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1797 Large Eagle Ten Dollar, BD-4, MS61
Reverse Die Designed by John Smith Gardner

1797 $10 Large Eagle MS61 NGC. BD-4, High R.4. Bass-Dannreuther Die State d/b. The year 1797 saw the eagles, at ten dollars each the largest gold denomination, change in design on the reverse from the so-called (and unfortunate, since we have to avoid writing things such as "Small Eagle eagle") Small Eagle to the Large Eagle or Heraldic Eagle motif. The 1797 Small Eagle tens were produced in an amount recorded as 3,615 pieces, while the 1797 Large Eagle tens were made in larger amounts, given as 10,940 coins. Both, of course, are important type coins, the last and first of their respective types, and Guide Book-listed varieties as well.
The quarter eagles of 1796 saw the first use of the new motif. Although Mint Chief Engraver Robert Scot is the only designer credited in the Guide Book for both the Small Eagle and Large Eagle tens, in reality the reverse motif was the work of the Mint's assistant engraver from November 1794 through March 31, 1796, John Smith Gardner -- the same man who designed the 1795-97 Liberty Cap half cents and the 1793-96 Liberty Cap large cents. The Gardner design was based on the Great Seal of the United States, which today appears on the reverse of the one dollar bill. After leaving the Mint's employ in 1796, Gardner would later achieve fame as the inventor of the "Stenographic Telegraphic," a device to record the spoken word.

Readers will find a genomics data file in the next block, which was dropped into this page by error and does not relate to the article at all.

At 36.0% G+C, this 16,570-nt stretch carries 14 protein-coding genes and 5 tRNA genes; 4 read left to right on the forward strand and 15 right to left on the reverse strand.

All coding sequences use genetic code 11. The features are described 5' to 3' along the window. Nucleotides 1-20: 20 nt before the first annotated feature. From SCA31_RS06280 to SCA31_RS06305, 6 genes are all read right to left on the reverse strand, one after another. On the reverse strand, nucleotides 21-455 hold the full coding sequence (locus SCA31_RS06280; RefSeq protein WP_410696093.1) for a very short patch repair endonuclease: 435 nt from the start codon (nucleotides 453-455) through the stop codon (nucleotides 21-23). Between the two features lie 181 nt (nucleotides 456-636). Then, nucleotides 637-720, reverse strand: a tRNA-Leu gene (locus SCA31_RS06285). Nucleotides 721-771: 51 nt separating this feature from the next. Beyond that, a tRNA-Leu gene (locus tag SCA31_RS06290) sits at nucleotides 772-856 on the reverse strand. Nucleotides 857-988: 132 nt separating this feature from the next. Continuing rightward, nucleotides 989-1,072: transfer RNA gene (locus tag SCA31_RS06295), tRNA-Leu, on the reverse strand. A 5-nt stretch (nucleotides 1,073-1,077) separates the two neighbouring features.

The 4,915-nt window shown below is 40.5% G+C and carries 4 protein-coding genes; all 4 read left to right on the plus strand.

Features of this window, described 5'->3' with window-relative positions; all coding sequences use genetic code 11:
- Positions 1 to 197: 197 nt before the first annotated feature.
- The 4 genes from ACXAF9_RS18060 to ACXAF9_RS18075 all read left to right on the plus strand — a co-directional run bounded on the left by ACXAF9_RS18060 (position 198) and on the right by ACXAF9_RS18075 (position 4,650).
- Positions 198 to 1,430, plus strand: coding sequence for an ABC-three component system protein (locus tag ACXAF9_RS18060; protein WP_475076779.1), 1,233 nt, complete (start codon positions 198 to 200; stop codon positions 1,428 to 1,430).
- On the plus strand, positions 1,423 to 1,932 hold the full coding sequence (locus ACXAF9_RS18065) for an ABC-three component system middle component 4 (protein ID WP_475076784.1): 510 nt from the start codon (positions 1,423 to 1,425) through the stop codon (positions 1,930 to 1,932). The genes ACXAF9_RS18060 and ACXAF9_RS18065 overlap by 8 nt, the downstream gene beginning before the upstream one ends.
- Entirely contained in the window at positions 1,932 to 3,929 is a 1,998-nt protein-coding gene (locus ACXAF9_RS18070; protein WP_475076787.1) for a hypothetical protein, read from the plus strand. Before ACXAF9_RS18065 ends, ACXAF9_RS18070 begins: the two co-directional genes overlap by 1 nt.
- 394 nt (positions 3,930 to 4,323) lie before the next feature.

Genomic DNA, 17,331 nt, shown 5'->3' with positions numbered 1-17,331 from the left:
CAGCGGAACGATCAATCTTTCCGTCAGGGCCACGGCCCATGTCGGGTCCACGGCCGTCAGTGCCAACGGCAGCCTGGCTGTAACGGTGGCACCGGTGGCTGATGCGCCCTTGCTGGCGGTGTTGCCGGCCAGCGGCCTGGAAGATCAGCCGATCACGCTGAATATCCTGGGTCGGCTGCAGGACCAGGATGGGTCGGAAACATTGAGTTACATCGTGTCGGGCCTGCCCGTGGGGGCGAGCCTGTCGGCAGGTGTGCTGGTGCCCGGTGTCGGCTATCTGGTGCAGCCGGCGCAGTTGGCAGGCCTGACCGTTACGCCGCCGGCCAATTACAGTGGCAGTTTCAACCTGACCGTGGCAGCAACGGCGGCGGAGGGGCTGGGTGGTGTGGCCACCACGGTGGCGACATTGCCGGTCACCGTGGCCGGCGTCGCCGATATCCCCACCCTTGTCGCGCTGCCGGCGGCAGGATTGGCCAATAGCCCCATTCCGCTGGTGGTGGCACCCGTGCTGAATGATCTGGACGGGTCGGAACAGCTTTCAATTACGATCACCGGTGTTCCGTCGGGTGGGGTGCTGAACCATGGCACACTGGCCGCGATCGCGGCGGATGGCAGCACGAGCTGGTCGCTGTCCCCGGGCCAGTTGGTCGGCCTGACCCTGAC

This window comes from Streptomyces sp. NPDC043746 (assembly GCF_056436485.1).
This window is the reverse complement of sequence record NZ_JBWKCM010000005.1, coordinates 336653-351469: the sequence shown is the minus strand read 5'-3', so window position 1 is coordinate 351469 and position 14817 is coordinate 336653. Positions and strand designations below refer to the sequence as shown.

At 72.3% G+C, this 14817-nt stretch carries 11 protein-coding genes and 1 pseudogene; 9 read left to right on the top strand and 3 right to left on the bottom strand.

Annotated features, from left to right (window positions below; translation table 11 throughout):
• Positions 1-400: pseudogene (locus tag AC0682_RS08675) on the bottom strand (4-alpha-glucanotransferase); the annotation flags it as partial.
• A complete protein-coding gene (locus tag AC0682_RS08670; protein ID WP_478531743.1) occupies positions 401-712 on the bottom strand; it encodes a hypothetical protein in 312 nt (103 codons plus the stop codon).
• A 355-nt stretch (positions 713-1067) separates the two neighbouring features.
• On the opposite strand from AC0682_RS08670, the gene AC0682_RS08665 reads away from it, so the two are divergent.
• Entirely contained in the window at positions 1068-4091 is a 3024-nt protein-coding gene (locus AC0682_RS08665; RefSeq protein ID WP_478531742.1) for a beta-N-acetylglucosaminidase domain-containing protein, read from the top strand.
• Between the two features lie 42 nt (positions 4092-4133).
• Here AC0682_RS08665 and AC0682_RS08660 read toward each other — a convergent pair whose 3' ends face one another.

The BD-4 Large Eagle tens of 1797 were among three known die pairings known, all three sharing a common obverse die that still had 16 stars, arranged 10 left and 6 right. It would be the following year, 1798, before the Mint would revert to a standard 13 Star obverse. The reverse used in the BD-4 die pairing has a "long thin neck" on the eagle, as does the slightly different reverse used on the BD-2. The BD-3 has a "short thin neck," and all three reverse dies were made by Gardner.
The die states are rather late on both sides of this piece, adding to its appeal, with lapping and or die cracks appearing on each side. The luster is a bit thin in the fields, but there are few abrasions for the grade. The surfaces are rich yellow-gold with even orange overtones, complementing slight reflectivity appearing in the fields.(Registry values: P3) (NGC ID# 25ZY, PCGS# 8559)

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Auction Dates
February, 2012
Internet/Mail/Phone Bidders: 13
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